Miles de personas marchan en protesta por la creación de nuevo impuesto


Thousands of Barbadians march in protest against solid waste tax

Thousands of Barbadians took to the streets on Thursday to protest against the imposition of the Municipal Solid Waste Tax.

The midday march, led by Mia Mottley – leader of the opposition Barbados Labour Party (BLP) ended outside the office of Prime Minister, Freundel Stuart, where she delivered a letter of protest on behalf of people across the island.

“Today is about sending a message to the government about this bad Solid Waste Tax that they need to repeal and rethink,” Mottley said before proceeding to Prime Minister Stuart’s office.

“The people of Barbados have spoken across the length and breadth, that we’ve had 27 other taxes and fees imposed on us in the last six years. We can take no more.”

“This march is for the repeal of the Solid Waste Tax. This march is for a new government mechanism that allows us…as Bajans not to be surprised by a tax , not to be unfaired [sic] by a tax.

“But we say we know we are in trouble as a nation. Talk to your people Freundel, and let us work with you.

“And if you cannot talk to your people and let us work with you, do the decent thing and step one side.”

This new tax was announced last year with a sweeping .03 per cent charge on the site value of real estate property across the island, but there have been widespread complaints about the financial burden it places on residents.


Mia pleased with today’s march

Opposition Leader Mia Mottley says the “massive” turnout for today’s anti-Municipal Solid Waste Tax march shows the Freundel Stuart administration that Barbadians were willing to stand up against “a bad tax”.

Mottley told a news conference at the end of the trek to Government Headquarters that the letter she delivered to Prime Minister Stuart urged him to set up a new governance mechanism, which she contended the country needed.

“Today was to set out … I have written the Prime Minister a letter, it is a genuine letter; let him have the opportunity to read it, let him have the opportunity to respond. You would know that we have called for the new governance mechanism too many times. But this is not a case of us now wanting it, this is a case of the country needing it,” Mottley added.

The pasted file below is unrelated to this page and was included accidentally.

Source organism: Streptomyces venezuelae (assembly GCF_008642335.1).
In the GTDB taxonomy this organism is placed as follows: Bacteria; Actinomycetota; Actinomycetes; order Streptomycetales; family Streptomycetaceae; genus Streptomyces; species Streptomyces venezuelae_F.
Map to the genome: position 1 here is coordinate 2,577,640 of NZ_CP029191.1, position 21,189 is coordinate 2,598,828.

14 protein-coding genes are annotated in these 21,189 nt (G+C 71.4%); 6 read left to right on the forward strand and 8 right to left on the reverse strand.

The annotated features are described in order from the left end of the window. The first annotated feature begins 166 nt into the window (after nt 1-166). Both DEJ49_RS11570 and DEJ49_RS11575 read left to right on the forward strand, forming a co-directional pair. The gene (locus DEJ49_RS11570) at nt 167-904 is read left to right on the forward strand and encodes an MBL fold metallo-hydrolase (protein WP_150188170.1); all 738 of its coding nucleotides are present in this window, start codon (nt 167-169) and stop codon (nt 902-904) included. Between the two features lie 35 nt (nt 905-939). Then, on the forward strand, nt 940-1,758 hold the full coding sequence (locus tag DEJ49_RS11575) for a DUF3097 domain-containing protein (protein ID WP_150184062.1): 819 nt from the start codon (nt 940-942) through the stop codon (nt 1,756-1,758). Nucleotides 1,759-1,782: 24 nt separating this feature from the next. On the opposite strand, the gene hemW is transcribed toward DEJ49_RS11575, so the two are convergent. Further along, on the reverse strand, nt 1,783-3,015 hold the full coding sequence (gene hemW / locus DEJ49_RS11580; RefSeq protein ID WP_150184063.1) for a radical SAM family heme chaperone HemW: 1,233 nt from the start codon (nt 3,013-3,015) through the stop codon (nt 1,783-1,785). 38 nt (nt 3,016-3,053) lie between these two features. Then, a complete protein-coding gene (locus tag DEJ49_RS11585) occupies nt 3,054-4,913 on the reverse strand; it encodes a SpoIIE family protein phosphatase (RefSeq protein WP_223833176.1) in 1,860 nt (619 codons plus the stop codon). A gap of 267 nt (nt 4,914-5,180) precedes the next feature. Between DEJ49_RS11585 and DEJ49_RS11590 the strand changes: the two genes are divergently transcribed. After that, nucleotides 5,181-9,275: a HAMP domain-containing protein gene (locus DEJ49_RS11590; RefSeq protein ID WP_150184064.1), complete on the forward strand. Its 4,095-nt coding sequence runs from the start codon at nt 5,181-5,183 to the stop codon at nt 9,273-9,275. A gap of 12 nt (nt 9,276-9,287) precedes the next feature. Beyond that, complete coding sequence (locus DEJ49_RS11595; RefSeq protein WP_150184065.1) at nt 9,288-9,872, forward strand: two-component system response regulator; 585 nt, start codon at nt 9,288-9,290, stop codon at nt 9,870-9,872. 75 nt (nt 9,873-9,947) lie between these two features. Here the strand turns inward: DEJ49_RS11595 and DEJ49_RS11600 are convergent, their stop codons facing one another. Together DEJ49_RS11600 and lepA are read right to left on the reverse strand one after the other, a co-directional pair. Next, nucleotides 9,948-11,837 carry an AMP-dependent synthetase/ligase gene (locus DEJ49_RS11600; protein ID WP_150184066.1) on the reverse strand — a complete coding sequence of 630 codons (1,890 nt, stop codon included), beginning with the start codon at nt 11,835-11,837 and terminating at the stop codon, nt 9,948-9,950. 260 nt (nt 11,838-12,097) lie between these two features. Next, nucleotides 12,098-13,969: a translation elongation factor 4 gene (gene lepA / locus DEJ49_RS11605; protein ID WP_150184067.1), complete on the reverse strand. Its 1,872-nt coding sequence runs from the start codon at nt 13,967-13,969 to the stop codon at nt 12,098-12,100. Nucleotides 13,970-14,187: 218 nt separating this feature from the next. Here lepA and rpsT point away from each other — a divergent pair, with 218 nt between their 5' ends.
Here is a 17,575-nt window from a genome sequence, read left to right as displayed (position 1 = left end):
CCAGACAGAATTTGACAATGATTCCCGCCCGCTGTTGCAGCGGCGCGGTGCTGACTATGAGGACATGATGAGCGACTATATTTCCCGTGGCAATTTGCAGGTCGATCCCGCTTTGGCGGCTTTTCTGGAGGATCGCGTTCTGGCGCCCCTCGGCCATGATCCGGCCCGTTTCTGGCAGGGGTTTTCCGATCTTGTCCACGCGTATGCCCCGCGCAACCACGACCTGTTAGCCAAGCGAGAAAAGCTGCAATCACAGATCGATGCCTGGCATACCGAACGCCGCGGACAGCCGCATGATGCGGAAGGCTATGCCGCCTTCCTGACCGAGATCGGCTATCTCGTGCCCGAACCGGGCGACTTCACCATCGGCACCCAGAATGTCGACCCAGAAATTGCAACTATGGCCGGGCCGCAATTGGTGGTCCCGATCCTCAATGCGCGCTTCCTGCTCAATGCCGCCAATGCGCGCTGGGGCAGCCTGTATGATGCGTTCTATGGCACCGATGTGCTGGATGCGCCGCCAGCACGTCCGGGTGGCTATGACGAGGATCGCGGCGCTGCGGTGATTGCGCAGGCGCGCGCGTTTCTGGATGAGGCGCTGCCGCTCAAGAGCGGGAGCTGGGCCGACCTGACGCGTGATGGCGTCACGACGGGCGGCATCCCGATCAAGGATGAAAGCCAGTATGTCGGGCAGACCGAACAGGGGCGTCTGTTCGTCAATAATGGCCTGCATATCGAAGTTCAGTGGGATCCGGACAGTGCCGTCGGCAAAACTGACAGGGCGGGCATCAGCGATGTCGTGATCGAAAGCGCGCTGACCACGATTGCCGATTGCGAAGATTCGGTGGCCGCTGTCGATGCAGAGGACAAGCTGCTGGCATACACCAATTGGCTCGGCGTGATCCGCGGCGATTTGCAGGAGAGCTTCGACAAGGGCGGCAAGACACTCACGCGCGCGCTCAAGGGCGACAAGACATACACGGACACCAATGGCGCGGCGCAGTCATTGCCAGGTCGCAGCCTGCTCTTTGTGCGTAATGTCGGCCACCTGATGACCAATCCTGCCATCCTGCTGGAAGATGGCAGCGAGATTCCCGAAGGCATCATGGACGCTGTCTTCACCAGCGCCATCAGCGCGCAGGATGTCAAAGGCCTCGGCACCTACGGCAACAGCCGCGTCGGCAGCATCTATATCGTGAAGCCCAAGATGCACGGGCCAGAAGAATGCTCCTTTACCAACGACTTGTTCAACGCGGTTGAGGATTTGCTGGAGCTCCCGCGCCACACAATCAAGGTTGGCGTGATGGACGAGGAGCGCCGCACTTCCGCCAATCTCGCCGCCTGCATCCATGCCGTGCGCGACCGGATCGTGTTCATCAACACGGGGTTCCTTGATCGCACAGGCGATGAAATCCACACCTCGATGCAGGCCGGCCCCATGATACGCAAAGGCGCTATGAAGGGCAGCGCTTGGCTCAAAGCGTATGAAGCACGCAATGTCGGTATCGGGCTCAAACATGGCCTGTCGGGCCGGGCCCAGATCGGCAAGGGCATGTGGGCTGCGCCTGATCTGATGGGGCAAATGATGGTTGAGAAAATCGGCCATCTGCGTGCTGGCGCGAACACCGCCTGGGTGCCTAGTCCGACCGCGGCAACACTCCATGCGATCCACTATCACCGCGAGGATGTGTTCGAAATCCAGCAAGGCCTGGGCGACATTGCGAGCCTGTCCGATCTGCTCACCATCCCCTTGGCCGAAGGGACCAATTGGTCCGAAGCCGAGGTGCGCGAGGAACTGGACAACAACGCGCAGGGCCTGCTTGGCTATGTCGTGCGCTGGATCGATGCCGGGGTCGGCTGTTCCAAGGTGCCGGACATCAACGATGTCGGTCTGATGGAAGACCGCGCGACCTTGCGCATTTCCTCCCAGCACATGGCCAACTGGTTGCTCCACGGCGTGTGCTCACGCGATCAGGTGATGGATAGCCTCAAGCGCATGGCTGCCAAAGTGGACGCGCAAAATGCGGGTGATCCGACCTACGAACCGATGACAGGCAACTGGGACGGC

Earlier, while on the march, she told the supporters today’s event was the first in a series.

At the news conference, the Opposition Leader said the demonstrators, numbering between 3,000 and 5,000, were sending a message to the authorities that they wanted to be heard on the levy, which she is urging Prime Minister Stuart to repeal.

Asked what she took away from the march considering attendance she replied: “That the people of Barbados want to be heard, that this is a bad tax, that they feel that their government is ignoring them. When last has this number of people stood up for anything in Barbados?”

“They tell me when people had passed Harbour Lights, people were still down by Bethel Church. But I didn’t see it. Suffice it to say that I know for sure that these numbers have not stood up in Barbados as one for anything and we keep saying people are frightened and it is probably true,” Mottley pointed out.

She said she understood workers employed by the Financial Services Commission were instructed not to get involved in today’s protest march.

“Don’t mind you can’t tell people what to do in their lunch hour, don’t mind you can’t do it because there is freedom of assembly. There is too much intimidatory tactics. But the people have said, irrespective of what you do, there are some of us who are prepared to stand up, and to those who did not come together, we give you comfort that we will hold their shield broad enough to cover you, so that we can move forward peacefully in this long journey to the hope, to restoration,” Mottley continued.

The Opposition Leader complained about the treatment meted out to her when she arrived at Government Headquarters to present a letter to the Prime Minister, regarding the tax.

“The Members of Parliament and caretakers accompanied me, along with a few ordinary citizens; and when we got there [Government Headquarters] we were told that we could not carry the letter to the Prime Minister’s Office. I didn’t expect necessarily to see the prime minister, although I must tell you that if I was prime minister of this country and somebody came to me, I would come to them and greet them, because it is common courtesy and especially if you are holding a constitutional post,” added the Opposition Leader.

“Regrettably the prime minister’s s security came, you were there, you heard how he addressed me, you heard how he addressed the crowd that was there, and before that got out of hand and bearing in mind that we had a couple thousand people in the hot sun, we felt that after 10 minutes of waiting, we left the letter there and came out; because it wasn’t fair to the people outside who were waiting.

“As [soon as] we got in the yard, somebody told me that somebody was coming, but by that stage we were then walking,” she noted.

Mottley told reporters this did not surprise her. “This was not something that happened out of mid-air. These are the kinds of things that we say are wrong with the governance of this country. There has to be a tone of leadership that raises this country, not diminishes each of us,” she contended.

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